It’s How You Say It
By: Joey Uva
Being connected and conscious of it can be difficult at times; it can also be something to look forward to when you know you have limits.
My younger brother and his family moved to Texas last summer. My brother has been in the Air Force for over twenty years and was being transferred again. Over the past few years we have gotten use to them being in Arizona –it wasn’t southern California, but it was only a five or six hour drive and we could make a road trip of it. Sometimes we would drive to see them and sometimes they would come out to us. I remember when my brother was called to active duty in Afghanistan in the summer of 2008 to work on a medical base in the middle of the conflict. It was a difficult time for his wife, the kids, and us. My brother and his wife mostly communicated through emails and phone calls. Phone calls where limited to five minutes per day and that was a privilege my brother got on the medical base; most active duty get one phone call per week. Trevor and I spent time that summer visiting my sister-in-law and the kids while my brother was away. Now that my brother and his family are in Texas we keep up through phone calls, Facebook, and Skype. I wish we could be near each other and spend those weekends together like we did over the past few years, but that’s not possible right now. Sometimes you have to be thankful for technology because it allows you to stay connected.
I recently had a very dear friend ask if I would print off my posts from The Next Family so she could read them because she doesn’t use a computer. She is nearing eighty and using a computer is just not something she does. I printed everything, placed it in a large manila envelope, wrote a letter and mailed it off. About a week later I received a call from her thanking me for the package. It made me think, not many people write letters anymore as way to stay connected. I think a letter is so very personal. I recently wrote someone a letter and they were surprised because I still write in cursive. I have recently heard that cursive writing is being eliminated in many schools because it’s simply not used much anymore due to typing, technology, and how we connect now. I find that sad. I guess times change.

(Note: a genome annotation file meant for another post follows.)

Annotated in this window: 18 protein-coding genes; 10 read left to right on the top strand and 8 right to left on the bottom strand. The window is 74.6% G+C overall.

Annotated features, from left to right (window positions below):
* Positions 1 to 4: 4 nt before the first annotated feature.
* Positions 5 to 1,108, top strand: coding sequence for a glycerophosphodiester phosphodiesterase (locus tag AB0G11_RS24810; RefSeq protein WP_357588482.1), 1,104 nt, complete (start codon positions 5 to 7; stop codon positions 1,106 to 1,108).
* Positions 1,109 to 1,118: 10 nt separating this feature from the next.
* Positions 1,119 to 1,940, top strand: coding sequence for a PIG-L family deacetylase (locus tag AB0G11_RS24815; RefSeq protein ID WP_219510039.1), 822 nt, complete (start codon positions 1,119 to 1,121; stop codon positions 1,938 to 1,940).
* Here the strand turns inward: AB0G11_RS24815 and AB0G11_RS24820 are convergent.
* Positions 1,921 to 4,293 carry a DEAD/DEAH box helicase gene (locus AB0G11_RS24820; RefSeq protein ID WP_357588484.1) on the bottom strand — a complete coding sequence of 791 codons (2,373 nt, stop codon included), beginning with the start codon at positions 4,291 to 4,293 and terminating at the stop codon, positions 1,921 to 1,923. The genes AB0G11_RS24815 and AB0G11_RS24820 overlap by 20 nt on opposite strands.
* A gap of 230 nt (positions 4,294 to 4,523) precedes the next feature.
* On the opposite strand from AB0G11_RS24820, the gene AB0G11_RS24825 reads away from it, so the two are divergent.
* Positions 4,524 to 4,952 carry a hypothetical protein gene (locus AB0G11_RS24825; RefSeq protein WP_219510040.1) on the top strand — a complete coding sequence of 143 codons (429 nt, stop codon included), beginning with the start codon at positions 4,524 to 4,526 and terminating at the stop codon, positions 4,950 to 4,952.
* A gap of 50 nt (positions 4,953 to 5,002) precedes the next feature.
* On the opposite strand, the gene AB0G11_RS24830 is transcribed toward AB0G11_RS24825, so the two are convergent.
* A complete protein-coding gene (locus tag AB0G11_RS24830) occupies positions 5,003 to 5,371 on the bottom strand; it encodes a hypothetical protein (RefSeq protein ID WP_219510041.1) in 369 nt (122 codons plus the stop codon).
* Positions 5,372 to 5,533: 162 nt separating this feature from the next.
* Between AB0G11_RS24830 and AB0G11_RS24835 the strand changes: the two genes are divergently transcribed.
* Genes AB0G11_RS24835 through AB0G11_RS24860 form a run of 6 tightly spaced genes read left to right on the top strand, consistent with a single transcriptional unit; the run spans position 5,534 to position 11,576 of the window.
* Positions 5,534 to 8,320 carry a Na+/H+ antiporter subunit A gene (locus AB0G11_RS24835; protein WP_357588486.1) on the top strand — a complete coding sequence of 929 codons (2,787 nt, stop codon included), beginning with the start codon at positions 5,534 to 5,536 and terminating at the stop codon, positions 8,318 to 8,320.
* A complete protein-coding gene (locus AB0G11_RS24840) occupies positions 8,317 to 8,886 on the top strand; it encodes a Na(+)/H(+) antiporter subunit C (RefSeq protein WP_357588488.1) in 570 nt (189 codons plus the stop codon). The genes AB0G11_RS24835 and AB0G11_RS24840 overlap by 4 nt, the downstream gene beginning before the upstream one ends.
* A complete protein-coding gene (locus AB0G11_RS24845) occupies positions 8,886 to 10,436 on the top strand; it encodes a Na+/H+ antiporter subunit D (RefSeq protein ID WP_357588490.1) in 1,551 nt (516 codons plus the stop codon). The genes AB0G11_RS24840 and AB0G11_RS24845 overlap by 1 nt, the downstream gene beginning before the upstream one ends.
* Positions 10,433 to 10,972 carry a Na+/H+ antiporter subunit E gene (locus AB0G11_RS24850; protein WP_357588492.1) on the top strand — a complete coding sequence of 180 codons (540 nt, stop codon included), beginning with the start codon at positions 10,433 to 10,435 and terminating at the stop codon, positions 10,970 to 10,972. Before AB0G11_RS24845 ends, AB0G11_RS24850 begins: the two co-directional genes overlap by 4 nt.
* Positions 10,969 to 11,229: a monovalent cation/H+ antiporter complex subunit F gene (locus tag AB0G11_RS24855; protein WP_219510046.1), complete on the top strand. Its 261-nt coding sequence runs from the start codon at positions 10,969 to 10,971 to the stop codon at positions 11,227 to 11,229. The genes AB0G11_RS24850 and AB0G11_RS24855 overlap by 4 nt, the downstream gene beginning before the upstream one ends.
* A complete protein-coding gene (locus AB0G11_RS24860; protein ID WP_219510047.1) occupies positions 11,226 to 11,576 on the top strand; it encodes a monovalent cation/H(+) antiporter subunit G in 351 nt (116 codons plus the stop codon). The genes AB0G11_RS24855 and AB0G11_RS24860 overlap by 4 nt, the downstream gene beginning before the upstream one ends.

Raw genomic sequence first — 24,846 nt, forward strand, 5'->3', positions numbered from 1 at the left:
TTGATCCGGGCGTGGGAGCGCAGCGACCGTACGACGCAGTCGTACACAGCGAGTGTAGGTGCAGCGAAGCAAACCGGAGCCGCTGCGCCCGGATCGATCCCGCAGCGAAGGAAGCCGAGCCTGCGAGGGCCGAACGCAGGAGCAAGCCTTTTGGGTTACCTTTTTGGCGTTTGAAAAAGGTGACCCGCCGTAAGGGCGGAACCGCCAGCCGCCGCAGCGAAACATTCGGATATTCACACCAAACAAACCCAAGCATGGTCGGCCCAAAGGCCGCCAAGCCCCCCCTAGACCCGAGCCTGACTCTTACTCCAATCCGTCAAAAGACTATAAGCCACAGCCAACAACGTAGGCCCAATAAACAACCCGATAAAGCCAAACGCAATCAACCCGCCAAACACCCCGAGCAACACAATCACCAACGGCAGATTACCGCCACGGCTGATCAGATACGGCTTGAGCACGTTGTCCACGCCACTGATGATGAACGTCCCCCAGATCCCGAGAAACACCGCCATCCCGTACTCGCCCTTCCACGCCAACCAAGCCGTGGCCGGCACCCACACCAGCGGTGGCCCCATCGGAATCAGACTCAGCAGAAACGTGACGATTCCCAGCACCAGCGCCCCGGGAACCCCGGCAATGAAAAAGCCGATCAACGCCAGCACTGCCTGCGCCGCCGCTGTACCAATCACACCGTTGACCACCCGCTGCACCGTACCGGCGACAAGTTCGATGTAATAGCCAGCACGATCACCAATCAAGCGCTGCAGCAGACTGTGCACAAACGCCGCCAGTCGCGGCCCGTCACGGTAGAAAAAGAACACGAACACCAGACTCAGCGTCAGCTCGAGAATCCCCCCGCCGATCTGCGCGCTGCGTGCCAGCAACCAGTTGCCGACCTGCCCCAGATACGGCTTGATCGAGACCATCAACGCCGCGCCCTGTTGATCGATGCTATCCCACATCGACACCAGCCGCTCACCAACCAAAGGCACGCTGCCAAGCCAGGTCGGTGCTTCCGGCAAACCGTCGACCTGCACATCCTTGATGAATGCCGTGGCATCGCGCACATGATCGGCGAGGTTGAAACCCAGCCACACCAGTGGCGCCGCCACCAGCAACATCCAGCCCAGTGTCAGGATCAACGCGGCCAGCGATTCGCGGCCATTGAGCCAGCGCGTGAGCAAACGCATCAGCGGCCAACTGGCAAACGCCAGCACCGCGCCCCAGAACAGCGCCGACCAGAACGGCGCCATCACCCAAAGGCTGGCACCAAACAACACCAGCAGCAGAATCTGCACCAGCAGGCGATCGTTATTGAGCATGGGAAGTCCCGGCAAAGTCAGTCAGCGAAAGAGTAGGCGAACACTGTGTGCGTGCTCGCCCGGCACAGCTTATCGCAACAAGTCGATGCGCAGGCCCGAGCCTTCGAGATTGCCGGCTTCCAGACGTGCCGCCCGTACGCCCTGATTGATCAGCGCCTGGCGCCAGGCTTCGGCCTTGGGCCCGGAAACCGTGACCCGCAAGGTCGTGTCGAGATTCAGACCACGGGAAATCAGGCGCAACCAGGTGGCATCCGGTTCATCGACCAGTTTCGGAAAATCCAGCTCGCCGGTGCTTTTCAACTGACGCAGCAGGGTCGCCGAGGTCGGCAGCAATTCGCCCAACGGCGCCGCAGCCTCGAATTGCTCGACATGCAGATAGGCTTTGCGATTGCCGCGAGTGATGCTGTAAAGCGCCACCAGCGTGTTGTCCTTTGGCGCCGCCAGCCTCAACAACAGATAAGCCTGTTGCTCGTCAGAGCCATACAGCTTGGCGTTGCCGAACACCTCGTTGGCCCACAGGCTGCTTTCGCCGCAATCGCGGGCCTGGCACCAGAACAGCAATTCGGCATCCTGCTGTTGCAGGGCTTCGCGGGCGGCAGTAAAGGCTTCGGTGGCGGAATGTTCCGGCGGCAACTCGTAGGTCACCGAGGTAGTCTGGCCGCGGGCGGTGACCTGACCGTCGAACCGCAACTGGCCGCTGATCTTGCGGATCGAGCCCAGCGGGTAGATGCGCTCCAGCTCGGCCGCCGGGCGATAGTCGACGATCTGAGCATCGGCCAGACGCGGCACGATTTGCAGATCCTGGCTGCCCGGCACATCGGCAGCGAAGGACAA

I remember being at the park one summer afternoon when Grace was four years old. I was pushing Grace on the swing and there was another little girl sitting on the swing next to her but she wasn’t being pushed. I was kind of baffled because her mom and dad –a celebrity couple (I won’t say who) –were standing there both busy on their cell phones –the dad leaning back on the swing set and the mom standing in the sand with her back to her daughter. Maybe I just happened to arrive after this little girl was swinging, but she looked like she had been waiting. I smiled at the little girl and gave her a few pushes between giving Grace a push. When her mom got off her cell phone she thanked me for pushing her daughter on the swing. How disconnected, I thought. Even with two parents there, they couldn’t manage to work together and ended up letting their cell phones disconnect the whole family.
Trevor and I are lucky to have friends who share our desire to personally connect through game nights, dinners, hikes, and other gatherings. We use Facebook, cell phones, texts, and emails but truly enjoy face-to-face personal time with our friends and family whenever possible.
When we have the time to connect face-to-face, we should take it. And if that’s not possible, thank god for technology.